Take-Two Interactive is a company that knows how to spot successful business ventures and maximise the profitability of said ventures. Grand Theft Auto 5 is a prime case study to prove this.
Take-Two also knows just how lucrative mobile gaming is, which is why they recently acquired a mobile game developer, Social Point, and have been porting GTA games to mobile platforms steadily throughout the years.
Question is, when will these two angles meet?
Grand Theft Auto 5 has been released and re-released across five platforms, has sold over 95 million copies and continues to receive steady content support almost five years after initial release due to a large and dedicated player base. It keeps selling loads of copies month over month and the microtransaction system is a key revenue stream for Take-Two.
Considering the success of the 3D era GTA games (III, Liberty City Stories Vice City, Vice City Stories, San Andreas) that were ported to mobile in spite of being paid apps (versus being free to play) it means that an even more popular and mainstream instalment like GTA 5 would be even better received.
Of course, the reason it hasn’t yet appeared on mobile is simple – technical limitations.
While the hardware capabilities of mobile devices are increasing rapidly and the boundaries of what can be achieved in mobile games in terms of visuals, detail, size and scope increase with them, the most successful mobile games still opt for a simple, cartoony art direction and do not invest in flashy graphics for the sake of reaching the broadest audience possible.
That said, several games are pushing the envelope – just look at what Bethesda pulled off with The Elder Scrolls: Blades, shown at this year’s E3.
GTA 5 was released during the dusk of the 7th generation of consoles and represented the peak of what the Xbox 360 and PlayStation 3 can pull off. When the enhanced edition was released for the current generation a year later, Rockstar impressed once again. While it isn’t on the top in that regard anymore (4 years can do that) it’s still a looker.
Do not misconstrue our focus on graphics as saying they are the most important aspect of a game, however, they are the primary source of hardware requirements which is why they are relevant to this discussion. Another important thing about GTA 5 is the extreme depth of detail in the game’s open world, with minimal reuse of assets, complex AI programming and a stunningly accurate fictional rendition of Los Angeles.
All that detail, all those textures and models, add up to a huge installation size – 65GB on PC sans DLC. While everything would be downsized significantly for a mobile port, current technology likely can’t accommodate a game of this scale on mobile devices. Even before speaking about a potential mobile port of GTA 5, we need to get over GTA 4 first which also is impossible at present – but not for long.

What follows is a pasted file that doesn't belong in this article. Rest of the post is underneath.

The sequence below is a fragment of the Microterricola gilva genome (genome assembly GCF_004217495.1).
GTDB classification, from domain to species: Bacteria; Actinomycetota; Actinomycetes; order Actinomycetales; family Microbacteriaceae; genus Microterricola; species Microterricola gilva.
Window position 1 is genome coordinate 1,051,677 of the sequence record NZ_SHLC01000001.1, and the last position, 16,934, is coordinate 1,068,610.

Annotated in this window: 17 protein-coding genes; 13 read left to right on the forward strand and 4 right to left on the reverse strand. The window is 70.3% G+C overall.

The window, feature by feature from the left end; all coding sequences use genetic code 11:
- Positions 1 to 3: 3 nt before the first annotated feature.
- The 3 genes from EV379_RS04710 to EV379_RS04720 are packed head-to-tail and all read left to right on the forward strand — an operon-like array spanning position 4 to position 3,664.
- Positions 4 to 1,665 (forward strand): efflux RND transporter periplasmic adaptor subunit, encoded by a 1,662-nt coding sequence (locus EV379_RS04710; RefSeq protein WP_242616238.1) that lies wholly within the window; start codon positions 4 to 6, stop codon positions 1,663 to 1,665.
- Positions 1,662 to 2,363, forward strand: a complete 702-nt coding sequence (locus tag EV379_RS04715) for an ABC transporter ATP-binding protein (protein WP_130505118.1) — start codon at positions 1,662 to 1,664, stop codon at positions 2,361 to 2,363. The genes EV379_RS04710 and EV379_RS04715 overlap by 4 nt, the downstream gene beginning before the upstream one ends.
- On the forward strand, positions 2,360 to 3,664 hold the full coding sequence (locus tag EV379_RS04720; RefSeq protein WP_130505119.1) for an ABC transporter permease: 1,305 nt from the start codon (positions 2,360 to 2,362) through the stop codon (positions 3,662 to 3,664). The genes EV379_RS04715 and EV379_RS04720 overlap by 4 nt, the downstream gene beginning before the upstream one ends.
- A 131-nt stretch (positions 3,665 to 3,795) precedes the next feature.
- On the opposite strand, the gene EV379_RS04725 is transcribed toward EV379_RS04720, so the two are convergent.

There definitely is interest in playing GTA 5 on the go already.
With the Nintendo Switch getting recently and graphically demanding games like Wolfenstein 2, hope of getting the game ported to the handheld/home console hybrid is abound. Additionally, methods of streaming games from consoles and PCs to phones have allowed players to, through unofficial means, play GTA 5 on mobiles already. Gaming on the go seems to be the future of the medium, with non-laptop mobile gaming PCs also appearing steadily.
The mobile market is one of the most saturated and dynamic branches of the video game industry. Short-lived fads rocket to the top of the lists and fall down every other week, making more than enough money in their brief stints while some classic giants continue to make obscene amounts of money.
Although freemium games are usually the titles with the biggest download and revenue counts, the premium segment is alive and well. GTA 5 has defied most sales trends with its continuing success and in spite of its age, through word-of-mouth and continued content support, it is still a hugely relevant element of popular culture.
This aspect makes it highly adaptable to the trend-fuelled mobile game market where the bigger a game is, the bigger it will get. Word of mouth alone would keep GTA 5 alive, because who doesn’t want to play the game that everyone is playing? When technology reaches the point where a game of this scope and size becomes viable on mobile devices, you can bet that Take-Two won’t give up this opportunity.
Unless some extreme unforeseen circumstance arises, GTA 5 coming to mobile isn’t a question of if, but of when. Take-Two and Rockstar don’t turn down good business opportunities if they see them and this fits that bill perfectly. It’s on mobile device manufacturers now to up their game and release devices to rival the PCs and consoles of today – and some are already on the case.
This post was written by Logan Smith. Logan enjoys surfing almost just as much as he enjoys gaming. He’s owned every PlayStation since the PSX and has been swimming in the ocean since he could walk. Logan is also one of the few remaining gamers to have avoided playing Fortnite to date and hopes that the release of Red Dead Redemption 2 in a few months will kill off any such urges entirely. Follow him on Twitter.